There are countless themes for Lego construction toys, and the same holds true for Lego-based video games. To a certain degree, all have the same basic aesthetic and game play: three-quarters aerial view, and lots of jumping, smashing, and Lego brick-collecting. But if I’ve learned anything from playing Lego Marvel Super Heroes, The Lego Movie, Lego the Hobbit, etc., in their various forms for different consoles, it’s that each video game theme also has certain features that set it apart from the rest, and give it personality.
In the case of Lego Ninjago: Nindroids—available from Warner Bros. Interactive Entertainment, Hellbent Games, and TT Games for Nintendo 3DS and PlayStation Vita—much of the game play is reminiscent of Lego Marvel Super Heroes. The player is in control of a group of characters, each with different weapons and abilities. There’s Kai, the Red Ninja with a Sword of Fire, which seems like a great overall weapon; Zane, the White Ninja who has Shurikens of Ice, which are preferable for fighting from a distance; and more. Players generally have the option of toggling between a few different characters, and the availability of ninja is wholly dependent on the storyline, itself based on the first five episodes of the animated TV series, Lego Ninjago Rebooted.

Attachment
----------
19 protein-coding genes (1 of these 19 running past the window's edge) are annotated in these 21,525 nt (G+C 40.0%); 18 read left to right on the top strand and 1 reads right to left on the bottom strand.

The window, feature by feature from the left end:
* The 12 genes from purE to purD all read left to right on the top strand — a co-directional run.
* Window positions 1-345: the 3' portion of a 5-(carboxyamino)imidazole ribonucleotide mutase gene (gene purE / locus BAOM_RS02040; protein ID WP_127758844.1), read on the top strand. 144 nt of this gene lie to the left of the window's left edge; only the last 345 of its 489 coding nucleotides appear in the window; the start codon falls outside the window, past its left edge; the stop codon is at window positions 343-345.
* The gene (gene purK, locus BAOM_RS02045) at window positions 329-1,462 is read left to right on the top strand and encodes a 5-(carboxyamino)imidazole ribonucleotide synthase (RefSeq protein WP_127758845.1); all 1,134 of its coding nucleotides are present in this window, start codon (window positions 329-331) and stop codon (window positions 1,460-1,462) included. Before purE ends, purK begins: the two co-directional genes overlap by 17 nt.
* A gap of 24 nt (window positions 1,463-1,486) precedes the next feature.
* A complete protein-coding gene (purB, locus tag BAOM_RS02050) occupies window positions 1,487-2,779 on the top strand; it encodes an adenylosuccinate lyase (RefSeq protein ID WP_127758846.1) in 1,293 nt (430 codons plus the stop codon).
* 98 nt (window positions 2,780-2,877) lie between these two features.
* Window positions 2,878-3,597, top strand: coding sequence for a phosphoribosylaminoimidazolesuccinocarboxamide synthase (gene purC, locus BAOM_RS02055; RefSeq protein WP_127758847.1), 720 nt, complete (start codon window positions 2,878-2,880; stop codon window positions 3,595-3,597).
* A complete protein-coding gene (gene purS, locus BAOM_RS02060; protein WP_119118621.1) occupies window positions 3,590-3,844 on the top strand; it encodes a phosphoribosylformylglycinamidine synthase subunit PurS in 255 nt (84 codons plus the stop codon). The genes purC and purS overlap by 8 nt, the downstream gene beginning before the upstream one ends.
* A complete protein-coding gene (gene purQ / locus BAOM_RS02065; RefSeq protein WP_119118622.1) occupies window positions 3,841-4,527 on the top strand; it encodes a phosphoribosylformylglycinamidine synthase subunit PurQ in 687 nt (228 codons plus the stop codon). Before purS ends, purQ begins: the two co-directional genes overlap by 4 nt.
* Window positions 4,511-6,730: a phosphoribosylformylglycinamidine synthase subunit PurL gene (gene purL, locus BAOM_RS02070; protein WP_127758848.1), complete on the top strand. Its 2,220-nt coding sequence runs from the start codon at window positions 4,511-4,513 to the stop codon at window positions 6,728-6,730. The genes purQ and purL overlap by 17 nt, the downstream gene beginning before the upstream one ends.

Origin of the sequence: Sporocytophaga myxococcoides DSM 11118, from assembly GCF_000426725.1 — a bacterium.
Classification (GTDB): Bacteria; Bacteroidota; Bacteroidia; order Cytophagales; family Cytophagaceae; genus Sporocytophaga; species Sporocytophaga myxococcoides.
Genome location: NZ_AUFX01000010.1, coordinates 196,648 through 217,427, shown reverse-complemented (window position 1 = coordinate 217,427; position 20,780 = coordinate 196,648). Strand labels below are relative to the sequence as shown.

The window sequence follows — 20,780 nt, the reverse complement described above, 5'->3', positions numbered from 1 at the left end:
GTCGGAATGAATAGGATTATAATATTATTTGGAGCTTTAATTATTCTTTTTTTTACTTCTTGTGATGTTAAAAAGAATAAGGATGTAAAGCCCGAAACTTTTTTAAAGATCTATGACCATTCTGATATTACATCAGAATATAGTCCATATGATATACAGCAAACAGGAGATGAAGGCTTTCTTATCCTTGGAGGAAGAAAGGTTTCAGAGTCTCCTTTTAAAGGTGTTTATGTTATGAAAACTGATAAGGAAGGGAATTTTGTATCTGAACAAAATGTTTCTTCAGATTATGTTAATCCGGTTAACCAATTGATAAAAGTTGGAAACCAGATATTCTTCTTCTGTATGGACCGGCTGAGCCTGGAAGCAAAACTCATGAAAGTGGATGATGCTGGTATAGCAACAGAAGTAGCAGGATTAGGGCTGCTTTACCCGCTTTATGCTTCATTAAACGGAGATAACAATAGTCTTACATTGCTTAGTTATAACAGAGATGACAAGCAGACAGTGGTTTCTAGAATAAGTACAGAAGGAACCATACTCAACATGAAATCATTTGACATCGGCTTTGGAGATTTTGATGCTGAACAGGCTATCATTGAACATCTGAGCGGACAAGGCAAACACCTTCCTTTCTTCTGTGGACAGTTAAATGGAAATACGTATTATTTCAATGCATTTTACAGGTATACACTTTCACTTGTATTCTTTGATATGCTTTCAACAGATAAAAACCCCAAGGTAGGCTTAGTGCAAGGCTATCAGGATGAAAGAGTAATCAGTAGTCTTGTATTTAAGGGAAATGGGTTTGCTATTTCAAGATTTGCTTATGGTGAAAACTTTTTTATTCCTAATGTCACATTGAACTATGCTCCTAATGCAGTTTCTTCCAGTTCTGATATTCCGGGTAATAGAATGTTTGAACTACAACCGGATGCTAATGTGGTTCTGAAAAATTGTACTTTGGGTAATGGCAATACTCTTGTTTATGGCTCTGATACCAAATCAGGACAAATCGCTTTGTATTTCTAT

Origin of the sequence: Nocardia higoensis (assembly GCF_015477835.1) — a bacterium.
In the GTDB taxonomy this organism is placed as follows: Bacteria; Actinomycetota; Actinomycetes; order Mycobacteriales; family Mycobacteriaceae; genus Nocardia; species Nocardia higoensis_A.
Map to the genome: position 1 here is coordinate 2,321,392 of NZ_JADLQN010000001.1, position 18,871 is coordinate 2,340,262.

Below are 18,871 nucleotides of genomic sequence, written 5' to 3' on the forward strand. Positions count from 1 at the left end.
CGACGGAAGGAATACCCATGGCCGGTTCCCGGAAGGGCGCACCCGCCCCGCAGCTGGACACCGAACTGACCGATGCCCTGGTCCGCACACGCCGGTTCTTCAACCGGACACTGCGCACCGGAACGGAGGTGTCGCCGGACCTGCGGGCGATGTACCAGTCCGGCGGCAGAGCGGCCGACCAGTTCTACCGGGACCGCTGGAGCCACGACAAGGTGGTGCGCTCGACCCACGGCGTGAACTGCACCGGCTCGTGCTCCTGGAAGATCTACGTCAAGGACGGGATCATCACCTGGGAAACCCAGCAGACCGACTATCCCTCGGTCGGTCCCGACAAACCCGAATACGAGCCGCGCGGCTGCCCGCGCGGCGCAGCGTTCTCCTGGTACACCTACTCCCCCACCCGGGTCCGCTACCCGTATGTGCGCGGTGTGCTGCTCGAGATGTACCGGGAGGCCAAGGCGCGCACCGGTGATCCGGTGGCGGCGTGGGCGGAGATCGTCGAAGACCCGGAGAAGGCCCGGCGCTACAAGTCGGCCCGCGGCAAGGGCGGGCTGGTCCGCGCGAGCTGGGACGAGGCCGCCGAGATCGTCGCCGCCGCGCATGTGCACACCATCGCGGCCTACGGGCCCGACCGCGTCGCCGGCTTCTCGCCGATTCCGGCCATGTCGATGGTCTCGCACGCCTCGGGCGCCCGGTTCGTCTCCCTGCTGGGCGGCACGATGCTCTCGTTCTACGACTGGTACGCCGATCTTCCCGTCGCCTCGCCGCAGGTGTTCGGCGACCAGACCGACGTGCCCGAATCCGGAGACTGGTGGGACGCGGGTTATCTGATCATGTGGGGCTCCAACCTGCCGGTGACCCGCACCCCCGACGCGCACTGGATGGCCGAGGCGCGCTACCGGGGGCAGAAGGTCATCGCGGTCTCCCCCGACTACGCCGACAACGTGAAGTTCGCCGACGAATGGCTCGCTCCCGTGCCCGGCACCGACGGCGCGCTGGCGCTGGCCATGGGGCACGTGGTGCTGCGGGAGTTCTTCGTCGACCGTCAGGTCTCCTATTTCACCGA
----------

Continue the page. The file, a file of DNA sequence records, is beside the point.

So fans of Lego Marvel Super Heroes will probably find Lego Ninjago: Nindroids similarly appealing. The latter, however, does have its own unique moments, such as levels in which the heroes hi-jack flying mechanized ships and other vehicles. Then the game becomes a shooter, with players utilizing the touchscreen to blast hostile enemies and incoming projectiles. In addition, during the early levels, there are the occasional puzzle-game sequences cleverly disguised by the storyline that has the Lego ninjas escaping from a high-tech building. Once again utilizing the touchscreen, players have to hack a security panel by replicating a pattern of flashing dots across a three-by-three keypad.
Accurately recommended for kids ages 10 and up, the gameplay contains potential anxiety-inducing moments where a single misstep can lead to the avatar falling to its demise or getting disemboweled by laser beams, but is not very difficult overall. Plus, fans of the TV series will likely relish the chance to play as their favorite character. Generally, ninjas are masters of avoiding detection, but Lego Ninjago: Nindroids is worth the effort of seeking out.